That HBO autism benefit was a tough watch. I made it halfway through Chris Rock's bit and then deleted it. Don't waste your time, just donate.
Ok Walking Dead, let's pick up the pace already.
Yes, it was a great Negan episode and the Rick / Darryl slugfest was fun, but let's get to it!
"In the first episode of It’s Always Sunny in Philadelphia’s 12th season, Dennis (Glenn Howerton) and Mac (Rob McElhenney) question how bad black people in America really have it. They probably don’t have it that bad, Mac concludes, since 'we did have a black president before the orange one.' But had Hillary Clinton taken the presidency, like the show’s writers believed she would, that line would’ve been different. Still insulting, just different. 'What’s funny is when we shot that episode, he was not president,' Howerton said at Vulture Festival L.A. on Sunday. Kaitlin Olson chimed in, 'We just assumed it would be Hillary. We made a Clinton reference and were like, "We should just get one [for him] just in case it’s Trump.”' Mac’s line intended for the show was, 'We had a black president before we had the shrill one,' referring to Clinton, though, they shot an alternate take of McElhenney saying 'the orange one' for safety. It came in handy. 'We edited the ‘shrill’ one in, and then he became president, and we were like, "Oh my god,”' Howerton said. 'We had to go back and change it.' In hindsight, Charlie Day thinks the line could’ve had even more bite. He added, 'We knew so little about him. We could’ve said, "Before we had the rape-y one.”'" This show cannot return soon enough.
Jeffrey Tambor has bowed out of Transparent amid the sexual allegations that have been made against him.
Michael Rapaport is on Tambor's side. If only that counted for anything.
David Cassidy is in critical condition, sadly.
"When the first trailer for the Netflix series American Vandal came out, it posed one central question: Who drew the dicks? But after four hours spent exploring the great caper of Hanover High, many felt the answer — or lack thereof — didn’t provide a sufficient amount of resolution. Some viewers still wonder: Who drew the dicks? But when asked at Vulture Festival L.A. on Sunday about whether or not Vandal fans should know who the culprit truly is, showrunner Dan Lagana declared: 'Absolutely! It’s so funny how that drove us crazy. People were like, "You’re not gonna tell us who did it?" We feel like we told you exactly who did it, and then just had Peter (Tyler Alvarez) have a moral compass at the end, saying, "If I didn’t have hard evidence, me definitively saying who did it on camera in my doc would make me no better than the school system — but I have my theory!" It’s like, that’s his theory! That’s who did it!'”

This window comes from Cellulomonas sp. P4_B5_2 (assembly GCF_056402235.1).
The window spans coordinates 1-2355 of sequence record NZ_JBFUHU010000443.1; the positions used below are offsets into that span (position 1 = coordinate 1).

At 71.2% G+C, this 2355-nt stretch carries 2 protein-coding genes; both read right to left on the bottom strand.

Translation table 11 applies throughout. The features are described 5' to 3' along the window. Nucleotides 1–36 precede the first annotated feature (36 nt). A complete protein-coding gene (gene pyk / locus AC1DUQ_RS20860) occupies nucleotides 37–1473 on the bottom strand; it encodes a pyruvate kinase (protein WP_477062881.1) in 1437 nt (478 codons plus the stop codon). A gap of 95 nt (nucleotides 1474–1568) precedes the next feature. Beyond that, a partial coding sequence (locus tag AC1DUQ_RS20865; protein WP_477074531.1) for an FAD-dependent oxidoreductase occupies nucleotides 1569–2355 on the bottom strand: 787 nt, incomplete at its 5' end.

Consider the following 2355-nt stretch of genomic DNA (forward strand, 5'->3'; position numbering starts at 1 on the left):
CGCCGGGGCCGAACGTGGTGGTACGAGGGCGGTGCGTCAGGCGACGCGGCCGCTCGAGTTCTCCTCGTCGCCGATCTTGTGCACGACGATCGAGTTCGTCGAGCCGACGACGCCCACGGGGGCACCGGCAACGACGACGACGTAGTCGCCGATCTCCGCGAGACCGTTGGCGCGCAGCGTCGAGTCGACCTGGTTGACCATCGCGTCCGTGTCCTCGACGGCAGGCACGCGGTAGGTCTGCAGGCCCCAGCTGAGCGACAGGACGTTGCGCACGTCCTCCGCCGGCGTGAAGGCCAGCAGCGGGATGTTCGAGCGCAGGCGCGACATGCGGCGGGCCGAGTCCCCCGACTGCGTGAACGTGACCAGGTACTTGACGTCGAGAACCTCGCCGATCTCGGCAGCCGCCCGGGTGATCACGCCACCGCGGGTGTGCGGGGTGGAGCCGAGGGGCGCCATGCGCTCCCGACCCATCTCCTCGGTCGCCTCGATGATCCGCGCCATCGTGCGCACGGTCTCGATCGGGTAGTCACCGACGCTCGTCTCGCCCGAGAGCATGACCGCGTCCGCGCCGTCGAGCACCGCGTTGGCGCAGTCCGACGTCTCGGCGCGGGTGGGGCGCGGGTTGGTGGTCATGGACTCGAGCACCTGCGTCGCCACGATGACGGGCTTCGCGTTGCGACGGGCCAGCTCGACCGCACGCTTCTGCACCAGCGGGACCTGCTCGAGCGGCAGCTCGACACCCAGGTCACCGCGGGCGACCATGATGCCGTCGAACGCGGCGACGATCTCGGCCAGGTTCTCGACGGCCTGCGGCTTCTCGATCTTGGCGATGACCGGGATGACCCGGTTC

"In its first three episodes, Frankie Shaw's rookie Showtime comedy SMILF has tackled the struggles of single parenthood, eating disorders and now sexual assault. In the final moments of the Sunday's installment, single mom Bridgette Bird is groped by her date — a man she met via Craigslist ad — prompting her to punch him in the face.
"Creator, exec producer and star Shaw spoke with The Hollywood Reporter about Bridgette's reaction, the increasing awareness about sexual harassment in Hollywood and the online (and studio) support to bring back Good Girls Revolt, the canceled Amazon series on which Shaw starred before SMILF:
Was Bridgette's response to the man's actions a reflex or was it wish fulfillment, in a way?
I think a lot of times the normal response to assault and trauma is either to freeze or dissociate, or tell yourself it's not happening. I wrote a few different versions of the ending, one of them being that she just breaks down crying. So it is what you would think one would do, and wish fulfillment being that you're standing up to yourself in a very specific, intelligible way, and getting a little bit of revenge. So yes, I would say that it was just, in a way, what everyone wants to do. I remember being on the subway in New York City and some man grabbed me, grabbed my genitals, and I froze up, and then just got off on the next stop. And I wish I'd just clocked his face.
It's shocking for somebody to violate your body, and that's what it is. We just happen to be in a time where now people are understanding it. We've just lived with it as something that could potentially happen without consequence forever. I was talking to someone recently [and said] 'What if we walk around in a world in which we are not in danger of being victimized?' Only now have I actually thought, 'Oh, do people think there'll be consequences?' I mean at least in this part of the world.